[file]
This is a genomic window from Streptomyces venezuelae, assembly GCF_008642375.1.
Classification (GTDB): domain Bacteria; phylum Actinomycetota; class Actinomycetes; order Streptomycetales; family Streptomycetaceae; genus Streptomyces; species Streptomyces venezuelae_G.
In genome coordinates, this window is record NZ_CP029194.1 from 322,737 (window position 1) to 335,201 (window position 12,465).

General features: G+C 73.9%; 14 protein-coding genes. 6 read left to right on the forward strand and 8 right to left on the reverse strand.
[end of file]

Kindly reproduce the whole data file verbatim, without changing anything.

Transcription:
This is a genomic window from Streptomyces venezuelae, assembly GCF_008642375.1.
Classification (GTDB): domain Bacteria; phylum Actinomycetota; class Actinomycetes; order Streptomycetales; family Streptomycetaceae; genus Streptomyces; species Streptomyces venezuelae_G.
In genome coordinates, this window is record NZ_CP029194.1 from 322,737 (window position 1) to 335,201 (window position 12,465).

General features: G+C 73.9%; 14 protein-coding genes. 6 read left to right on the forward strand and 8 right to left on the reverse strand.